I found this particular portfolio more challenging than previous ones. The main reason for this was the fact that I was the required to actively take part in the assessment, planning, implementation and evaluation of a patients care within the service. Doing this came with responsibility that I had not had in previous placements. My preceptor had explained to me the process involved in care planning for a patient on the unit, the doctor will do the majority of the assessment, the nurse carries out the risk assessment and completes Roper Logan and Tierney nursing assessment which is the nursing model used by the Louth/Meath services.
The nurse also carries out an admission checklist. When the patient has been admitted and the nurse has gathered all the relevant information they will then incorporate the care plan. I familiarised myself with the documents, I will admit I felt a little apprehensive; I was worried I might say the wrong thing or ask the wrong question. As John had a previous history, I had been informed that he suffers severe paranoid delusions. This immediately alarmed me in the sense of communication difficulties. When John arrived on the unit by Gardai escort he was extremely paranoid and agitated.
Initially he was seen by the duty doctor who conducted the assessment (appendix “A”). The assessment took place on the unit, my preceptor and myself were present. Throughout John remained guarded and uncooperative, it was difficult for the doctor to gather information from him. This is evident in the recovery care plan section as John would not engage or answer any more questions. Assessment is the decision making process, based upon the gathering of relevant information, using a formal set of ethical principles, that contributes to an overall estimation of a person and his circumstances (Arnold & Boggs, 2007).
Throughout the assessment I was thinking how am I going to gather information from John when the doctor who has years of experience is finding it difficult. After the doctor had finished their assessment, i carried out a risk assessment which was a priority. Assessing and managing risk is a core part of the practice of all mental health nurses, regardless of whether they practice in a high security unit or in a primary care setting (Townsend, 2008).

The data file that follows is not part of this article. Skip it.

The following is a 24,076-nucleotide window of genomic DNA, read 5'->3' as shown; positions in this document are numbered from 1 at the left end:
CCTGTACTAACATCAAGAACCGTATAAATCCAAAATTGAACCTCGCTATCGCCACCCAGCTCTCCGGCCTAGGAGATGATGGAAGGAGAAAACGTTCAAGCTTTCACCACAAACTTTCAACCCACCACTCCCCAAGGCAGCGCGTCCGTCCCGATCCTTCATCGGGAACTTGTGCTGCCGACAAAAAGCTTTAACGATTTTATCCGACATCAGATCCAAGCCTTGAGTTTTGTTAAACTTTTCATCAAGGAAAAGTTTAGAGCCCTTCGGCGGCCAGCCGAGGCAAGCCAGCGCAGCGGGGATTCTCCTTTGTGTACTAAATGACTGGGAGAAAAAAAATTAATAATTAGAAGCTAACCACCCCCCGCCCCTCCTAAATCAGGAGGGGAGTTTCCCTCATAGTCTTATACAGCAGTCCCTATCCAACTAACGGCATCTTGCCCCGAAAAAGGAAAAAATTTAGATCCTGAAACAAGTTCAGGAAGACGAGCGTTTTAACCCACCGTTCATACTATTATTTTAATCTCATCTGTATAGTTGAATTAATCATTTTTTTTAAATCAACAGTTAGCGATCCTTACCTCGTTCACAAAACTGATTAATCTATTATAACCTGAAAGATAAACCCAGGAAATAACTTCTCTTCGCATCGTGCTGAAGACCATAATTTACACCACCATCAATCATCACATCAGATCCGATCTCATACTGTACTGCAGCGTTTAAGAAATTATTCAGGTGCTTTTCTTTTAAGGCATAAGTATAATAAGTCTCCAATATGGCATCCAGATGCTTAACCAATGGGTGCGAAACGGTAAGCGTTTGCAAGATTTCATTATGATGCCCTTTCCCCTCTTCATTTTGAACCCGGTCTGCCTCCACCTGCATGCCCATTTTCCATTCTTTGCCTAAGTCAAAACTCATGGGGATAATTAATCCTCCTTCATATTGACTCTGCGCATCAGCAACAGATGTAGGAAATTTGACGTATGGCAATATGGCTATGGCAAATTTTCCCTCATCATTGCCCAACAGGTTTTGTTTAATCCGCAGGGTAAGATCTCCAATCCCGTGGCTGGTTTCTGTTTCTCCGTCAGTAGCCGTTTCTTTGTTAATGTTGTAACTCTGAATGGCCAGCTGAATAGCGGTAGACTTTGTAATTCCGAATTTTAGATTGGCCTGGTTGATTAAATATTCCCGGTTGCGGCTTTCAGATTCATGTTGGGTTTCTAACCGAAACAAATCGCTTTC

Mental Health Nurses need to be well trained in risk assessment and management. They should work closely with clients and others to develop realistic individual care plans (Schultz, 2009). I found the risk assessment (see appendix “C”) difficult to carry out as the questions were very personal and evasive. The risk assessment is a crucial element of the assessment process (Ashby, 2006); it was in John’s best interest and the best interest of the other patients on the unit.
Before beginning I explained to John that I was going to ask him some questions, I did tell him that the questions were quiet personal but that it was in his best interest to answer them honestly as his safety is paramount to us whilst he is in our care. I began the assessment and went through each section (see appendix “C”), John did to my surprise co-operate with me on some areas of the risk assessment. He refused to answer some questions and became un-cooperative towards the end of the assessment. When asked if he had any desire to leave the unit, he said no, this was untrue.
John was in denial he told us that the Gardai did not bring him unto the unit. The decision to place him on level 3 observations was made, even though he expressed no desire to leave the unit, this judgement was made considering Johns behaviour, the nursing staff were sure that once an opportunity arose John would abscond. The risk assessment process is an integral part of a nurses role (ABA, 2000), it enables optimum care levels, values risk taking and attempts to reduce risks, though it is rarely possible to eliminate them (Forster, 2001). The next stage was to complete Roper, Logan and Tierney’s nursing assessment (see appendix “B”).
For assessing individual patient’s needs various nursing models are used, Roper, Logan and Tierney are the most widely used model in nursing (Varcarolin, 2010). Roper, Logan and Tierney’s model has been criticised in the past; it has been seen as a checklist and a very simple nursing model (Townsend, 2008). I found that a lot of the information had already been gathered throughout the assessment stage. My preceptor told me that the nurse usually fills in as much of the Roper, Logan and Tierney assessment as possible not wanting to agitate the patient any further by asking the same questions over again.